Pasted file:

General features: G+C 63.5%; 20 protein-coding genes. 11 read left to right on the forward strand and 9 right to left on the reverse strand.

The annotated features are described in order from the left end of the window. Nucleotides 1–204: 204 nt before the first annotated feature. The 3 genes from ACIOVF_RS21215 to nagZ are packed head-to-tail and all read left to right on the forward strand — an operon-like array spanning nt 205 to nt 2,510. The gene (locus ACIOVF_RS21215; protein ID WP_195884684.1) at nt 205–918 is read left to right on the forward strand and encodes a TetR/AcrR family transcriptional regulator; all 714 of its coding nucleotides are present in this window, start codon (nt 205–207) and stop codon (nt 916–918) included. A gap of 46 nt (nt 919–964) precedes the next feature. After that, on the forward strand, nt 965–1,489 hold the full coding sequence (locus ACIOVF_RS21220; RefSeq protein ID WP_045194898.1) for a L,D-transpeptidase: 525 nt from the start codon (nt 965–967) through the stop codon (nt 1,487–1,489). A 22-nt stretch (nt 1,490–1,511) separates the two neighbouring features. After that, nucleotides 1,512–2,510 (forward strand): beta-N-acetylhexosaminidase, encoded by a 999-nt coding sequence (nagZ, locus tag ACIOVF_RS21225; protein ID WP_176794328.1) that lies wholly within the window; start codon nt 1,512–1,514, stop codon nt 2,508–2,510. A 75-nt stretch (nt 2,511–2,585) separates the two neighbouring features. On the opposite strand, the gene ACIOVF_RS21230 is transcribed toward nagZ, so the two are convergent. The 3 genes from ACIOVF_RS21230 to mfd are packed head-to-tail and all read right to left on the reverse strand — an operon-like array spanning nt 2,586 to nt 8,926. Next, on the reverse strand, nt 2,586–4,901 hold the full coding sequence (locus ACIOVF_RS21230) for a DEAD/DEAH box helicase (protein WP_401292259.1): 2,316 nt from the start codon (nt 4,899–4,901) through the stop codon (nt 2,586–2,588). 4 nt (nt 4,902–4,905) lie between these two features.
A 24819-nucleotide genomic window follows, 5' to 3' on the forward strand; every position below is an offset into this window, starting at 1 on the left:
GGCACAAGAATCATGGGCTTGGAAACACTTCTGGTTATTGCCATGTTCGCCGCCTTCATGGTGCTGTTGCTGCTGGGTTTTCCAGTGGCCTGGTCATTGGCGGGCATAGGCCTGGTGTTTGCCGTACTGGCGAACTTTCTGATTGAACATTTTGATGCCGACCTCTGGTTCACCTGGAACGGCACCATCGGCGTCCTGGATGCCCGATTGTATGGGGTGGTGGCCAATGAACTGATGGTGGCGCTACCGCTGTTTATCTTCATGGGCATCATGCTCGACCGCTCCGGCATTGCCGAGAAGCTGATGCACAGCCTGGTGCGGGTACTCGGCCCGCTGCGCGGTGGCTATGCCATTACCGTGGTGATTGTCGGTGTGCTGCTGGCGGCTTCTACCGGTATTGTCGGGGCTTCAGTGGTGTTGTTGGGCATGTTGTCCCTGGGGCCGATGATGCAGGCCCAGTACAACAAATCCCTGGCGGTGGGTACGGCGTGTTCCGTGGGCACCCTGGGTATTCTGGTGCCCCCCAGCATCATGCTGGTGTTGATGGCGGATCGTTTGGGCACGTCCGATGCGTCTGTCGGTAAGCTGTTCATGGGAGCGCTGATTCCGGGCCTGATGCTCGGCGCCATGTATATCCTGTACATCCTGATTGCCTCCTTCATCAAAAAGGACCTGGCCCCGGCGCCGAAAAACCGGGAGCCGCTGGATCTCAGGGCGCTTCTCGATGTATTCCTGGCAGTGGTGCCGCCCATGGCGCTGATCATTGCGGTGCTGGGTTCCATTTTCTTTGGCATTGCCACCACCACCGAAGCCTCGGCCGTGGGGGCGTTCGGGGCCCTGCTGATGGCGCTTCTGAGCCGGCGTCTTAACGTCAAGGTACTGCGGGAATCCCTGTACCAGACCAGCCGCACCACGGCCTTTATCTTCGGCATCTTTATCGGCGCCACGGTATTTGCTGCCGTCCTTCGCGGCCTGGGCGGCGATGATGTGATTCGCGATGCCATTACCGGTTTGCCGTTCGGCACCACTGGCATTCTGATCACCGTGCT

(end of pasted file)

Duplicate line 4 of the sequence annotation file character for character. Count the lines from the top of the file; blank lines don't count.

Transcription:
GGCACAAGAATCATGGGCTTGGAAACACTTCTGGTTATTGCCATGTTCGCCGCCTTCATGGTGCTGTTGCTGCTGGGTTTTCCAGTGGCCTGGTCATTGGCGGGCATAGGCCTGGTGTTTGCCGTACTGGCGAACTTTCTGATTGAACATTTTGATGCCGACCTCTGGTTCACCTGGAACGGCACCATCGGCGTCCTGGATGCCCGATTGTATGGGGTGGTGGCCAATGAACTGATGGTGGCGCTACCGCTGTTTATCTTCATGGGCATCATGCTCGACCGCTCCGGCATTGCCGAGAAGCTGATGCACAGCCTGGTGCGGGTACTCGGCCCGCTGCGCGGTGGCTATGCCATTACCGTGGTGATTGTCGGTGTGCTGCTGGCGGCTTCTACCGGTATTGTCGGGGCTTCAGTGGTGTTGTTGGGCATGTTGTCCCTGGGGCCGATGATGCAGGCCCAGTACAACAAATCCCTGGCGGTGGGTACGGCGTGTTCCGTGGGCACCCTGGGTATTCTGGTGCCCCCCAGCATCATGCTGGTGTTGATGGCGGATCGTTTGGGCACGTCCGATGCGTCTGTCGGTAAGCTGTTCATGGGAGCGCTGATTCCGGGCCTGATGCTCGGCGCCATGTATATCCTGTACATCCTGATTGCCTCCTTCATCAAAAAGGACCTGGCCCCGGCGCCGAAAAACCGGGAGCCGCTGGATCTCAGGGCGCTTCTCGATGTATTCCTGGCAGTGGTGCCGCCCATGGCGCTGATCATTGCGGTGCTGGGTTCCATTTTCTTTGGCATTGCCACCACCACCGAAGCCTCGGCCGTGGGGGCGTTCGGGGCCCTGCTGATGGCGCTTCTGAGCCGGCGTCTTAACGTCAAGGTACTGCGGGAATCCCTGTACCAGACCAGCCGCACCACGGCCTTTATCTTCGGCATCTTTATCGGCGCCACGGTATTTGCTGCCGTCCTTCGCGGCCTGGGCGGCGATGATGTGATTCGCGATGCCATTACCGGTTTGCCGTTCGGCACCACTGGCATTCTGATCACCGTGCT